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South African Bureau of Standards (SABS) is a leading business services provider to organizations worldwide, offering a range of services for management system certification, product testing and certification, and standardization.

We provide standards that enhance the competitiveness of South Africa, and which are the basis for consumer protection, health, safety and environmental issues. We have more than fifty years of experience in our core function, namely, the development of national standards and the maximization of benefits of the internationalization of standards. Crucial to this process are the more than 450 technical committees and subcommittees administered by the Standards Division of the SABS to produce standards. At present, approximately 6 500 standards are maintained by the Standards Division and new standards are developed at a rate of approximately 500 a year.

Growing environmental awareness and the increasing awareness of quality implies the need for standardized requirements and test methods.

What is a Standard?

Standards may be thought of as the oil that lubricates the machinery of economic growth and international trade, and are thus essential to international competitiveness. The great pyramids at Giza, in Egypt, constructed nearly 5 000 years ago, are some of the oldest examples of the application of standardization on a huge scale.

Put at its simplest, a standard is an agreed, repeatable way of doing something. It is a published document that contains a technical specification or other precise criteria designed to be used consistently as a rule, guideline, or definition. Standards help to make life simpler and to increase the reliability and the effectiveness of many goods and services we use. Standards are created by bringing together the experience and expertise of all interested parties such as the producers, sellers, buyers, users and regulators of a particular material, product, process or service.

The Benefits of Standards:

Standards have become such integral components of our economic, social and legal systems that they are frequently taken for granted and their crucial role in a modern society is often not recognised.

The SABS Standards Division has more than sixty years of experience in its core function, namely, the development of national standards and maximising the benefits of international standards through adoptions, which enhances the competitiveness of the South African industry and advance international trade.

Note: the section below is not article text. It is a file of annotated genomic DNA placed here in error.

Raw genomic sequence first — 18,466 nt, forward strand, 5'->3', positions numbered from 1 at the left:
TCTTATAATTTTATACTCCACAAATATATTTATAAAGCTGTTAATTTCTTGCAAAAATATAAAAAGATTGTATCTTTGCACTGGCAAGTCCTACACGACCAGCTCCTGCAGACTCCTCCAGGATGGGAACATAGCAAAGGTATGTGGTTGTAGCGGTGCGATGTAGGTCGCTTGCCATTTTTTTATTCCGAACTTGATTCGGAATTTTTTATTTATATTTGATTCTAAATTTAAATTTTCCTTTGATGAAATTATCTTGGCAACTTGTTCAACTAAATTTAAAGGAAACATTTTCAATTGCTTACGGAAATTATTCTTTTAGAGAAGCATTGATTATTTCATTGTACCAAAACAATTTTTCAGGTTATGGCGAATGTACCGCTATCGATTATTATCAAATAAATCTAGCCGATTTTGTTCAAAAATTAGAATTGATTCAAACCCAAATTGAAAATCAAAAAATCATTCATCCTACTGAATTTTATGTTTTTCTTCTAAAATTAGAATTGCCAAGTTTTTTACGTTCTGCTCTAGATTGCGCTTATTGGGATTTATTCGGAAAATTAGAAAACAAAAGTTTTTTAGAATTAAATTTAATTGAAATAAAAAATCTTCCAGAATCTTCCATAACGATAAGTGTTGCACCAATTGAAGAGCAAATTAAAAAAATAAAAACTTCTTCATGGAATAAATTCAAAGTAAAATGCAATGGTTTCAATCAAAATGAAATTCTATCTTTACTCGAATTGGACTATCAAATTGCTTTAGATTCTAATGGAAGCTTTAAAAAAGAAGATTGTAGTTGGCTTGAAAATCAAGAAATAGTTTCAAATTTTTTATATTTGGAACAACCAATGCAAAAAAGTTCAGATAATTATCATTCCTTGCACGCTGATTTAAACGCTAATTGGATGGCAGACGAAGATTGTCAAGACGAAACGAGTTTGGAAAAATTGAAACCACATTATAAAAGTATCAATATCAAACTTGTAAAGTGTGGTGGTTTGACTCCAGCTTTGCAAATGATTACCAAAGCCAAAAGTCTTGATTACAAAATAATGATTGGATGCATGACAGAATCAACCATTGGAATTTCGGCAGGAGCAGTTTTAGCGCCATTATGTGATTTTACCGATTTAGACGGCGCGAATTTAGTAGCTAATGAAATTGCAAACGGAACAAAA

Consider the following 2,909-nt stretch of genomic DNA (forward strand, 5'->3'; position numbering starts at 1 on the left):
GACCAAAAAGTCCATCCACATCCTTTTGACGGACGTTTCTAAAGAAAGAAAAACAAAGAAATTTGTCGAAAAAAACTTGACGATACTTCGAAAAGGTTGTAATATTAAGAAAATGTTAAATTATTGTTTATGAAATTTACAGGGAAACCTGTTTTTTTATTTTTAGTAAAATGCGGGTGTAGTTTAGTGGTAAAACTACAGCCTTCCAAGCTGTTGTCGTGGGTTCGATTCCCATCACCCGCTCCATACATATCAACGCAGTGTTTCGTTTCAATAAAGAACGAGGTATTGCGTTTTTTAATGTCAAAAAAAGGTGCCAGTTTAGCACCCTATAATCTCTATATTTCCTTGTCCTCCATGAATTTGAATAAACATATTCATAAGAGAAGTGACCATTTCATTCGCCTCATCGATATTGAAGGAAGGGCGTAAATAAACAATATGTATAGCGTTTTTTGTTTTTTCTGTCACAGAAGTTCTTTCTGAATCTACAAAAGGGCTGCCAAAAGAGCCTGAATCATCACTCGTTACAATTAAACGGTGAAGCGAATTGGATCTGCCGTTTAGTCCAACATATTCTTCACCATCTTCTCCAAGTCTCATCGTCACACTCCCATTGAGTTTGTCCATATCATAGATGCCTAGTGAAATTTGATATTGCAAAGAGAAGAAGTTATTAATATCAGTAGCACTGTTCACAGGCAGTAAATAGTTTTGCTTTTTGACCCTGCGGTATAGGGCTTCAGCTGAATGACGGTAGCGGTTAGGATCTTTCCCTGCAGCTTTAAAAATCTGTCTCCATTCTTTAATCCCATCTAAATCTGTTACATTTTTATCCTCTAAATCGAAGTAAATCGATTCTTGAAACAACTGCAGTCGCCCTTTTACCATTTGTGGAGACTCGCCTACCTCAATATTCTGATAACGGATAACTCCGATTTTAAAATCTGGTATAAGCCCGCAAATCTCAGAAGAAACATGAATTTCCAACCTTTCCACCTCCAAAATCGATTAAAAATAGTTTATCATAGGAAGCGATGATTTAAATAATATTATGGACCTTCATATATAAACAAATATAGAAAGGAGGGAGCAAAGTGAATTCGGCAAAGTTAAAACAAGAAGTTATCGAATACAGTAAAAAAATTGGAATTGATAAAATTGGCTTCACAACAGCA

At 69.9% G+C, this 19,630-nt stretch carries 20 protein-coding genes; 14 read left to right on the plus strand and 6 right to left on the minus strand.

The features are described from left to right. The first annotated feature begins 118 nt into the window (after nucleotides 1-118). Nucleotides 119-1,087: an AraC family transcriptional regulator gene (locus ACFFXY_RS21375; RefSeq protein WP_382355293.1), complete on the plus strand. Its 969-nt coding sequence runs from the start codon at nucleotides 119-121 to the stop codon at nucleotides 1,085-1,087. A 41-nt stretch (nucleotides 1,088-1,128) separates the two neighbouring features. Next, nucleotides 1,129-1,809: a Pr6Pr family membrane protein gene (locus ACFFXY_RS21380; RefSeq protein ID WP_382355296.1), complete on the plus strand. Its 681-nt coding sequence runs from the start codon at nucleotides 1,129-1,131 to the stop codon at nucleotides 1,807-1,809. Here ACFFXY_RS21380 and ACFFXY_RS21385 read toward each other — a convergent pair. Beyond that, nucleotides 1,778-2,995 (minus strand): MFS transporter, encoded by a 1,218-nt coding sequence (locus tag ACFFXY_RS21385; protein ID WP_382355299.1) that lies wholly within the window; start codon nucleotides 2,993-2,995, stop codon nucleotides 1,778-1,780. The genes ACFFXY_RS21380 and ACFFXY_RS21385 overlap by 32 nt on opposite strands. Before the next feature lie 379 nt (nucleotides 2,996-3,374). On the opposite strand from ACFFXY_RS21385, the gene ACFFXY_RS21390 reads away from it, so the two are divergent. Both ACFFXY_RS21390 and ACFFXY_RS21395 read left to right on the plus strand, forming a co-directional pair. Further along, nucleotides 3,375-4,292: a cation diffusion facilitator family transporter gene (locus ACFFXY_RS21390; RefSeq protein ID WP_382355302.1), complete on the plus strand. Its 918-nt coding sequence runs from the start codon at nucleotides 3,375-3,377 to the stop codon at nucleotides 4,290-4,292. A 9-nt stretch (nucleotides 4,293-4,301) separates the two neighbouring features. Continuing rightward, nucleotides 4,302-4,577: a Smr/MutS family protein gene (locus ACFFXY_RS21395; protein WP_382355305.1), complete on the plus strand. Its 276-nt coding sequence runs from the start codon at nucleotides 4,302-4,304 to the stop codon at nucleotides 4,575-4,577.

In South Africa our standards enhance competitiveness and provide the basis for consumer protection, health and safety.

Consumer Benefits

  • Standards ensure that consumers are protected from hazards to their health and safety.
  • Standards promote and protect economic interests of consumers.
  • Standards ensure that consumers have easier access to and greater choice in goods and services.
  • Standards ensure improved quality and reliability.
  • Standards ensure better operation and compatibility between products and services.
  • Standards ensure the availability of effective consumer redress.

Industry Benefits

  • Standards lower installation and start-up costs.
  • Standards inspire added trust in your business.
  • Standards can assist business to meet mandatory regulations.
  • Standards ensure improved quality and reliability.
  • Standards can create a competitive advantage by improving the quality of your goods and services.
  • Standards open new markets by assuring new customers that you meet their quality requirements.
  • Standards attract new customers.
  • Standards reduce cost in the way you do business.

Government Benefits

  • Standards benefit the South African Government by complementing regulations and promoting international trade.
  • Standards reduce technical barriers to international trade, thus positioning South African industries to compete in the world economy.
  • Standards are used to regulate and monitor industry so as to prevent adverse business practices.
  • Standards help make laws consistent.
  • Standards offer an alternative to regulation, with less red tape and business costs, while still ensuring that products and services are safe and healthy.

How is a Standard made

Standards are designed for voluntary use and do not impose any regulations. However, laws and regulations may refer to certain standards and make compliance with them compulsory.

Any standard is a collective work. Committees of manufacturers, users, research organizations, government departments and consumers work together to draw up standards that evolve to meet the demands of society and technology. SABS Standards’ staff act as secretaries to these committees and project manage the production of standards. Crucial to this process are 450 technical committees and subcommittees that are responsible for developing standards. At present, more than 6100 standards are maintained by Standards Division and new standards are developed at a rate of approximately 500 per annum.

What is International Standards

Electrotechnical standards are harmonized internationally by the International Organization for Standardization (ISO) and the International Electrotechnical Commission (IEC).

SANS 10131:2004 Above-ground storage tanks for petroleum products.

SANS 1535:2007 Glass-reinforced polyester-coated steel tanks for the underground storage of hydrocarbons and oxygenated solvents and intended for burial horizontally.

Information extracted from the SABS website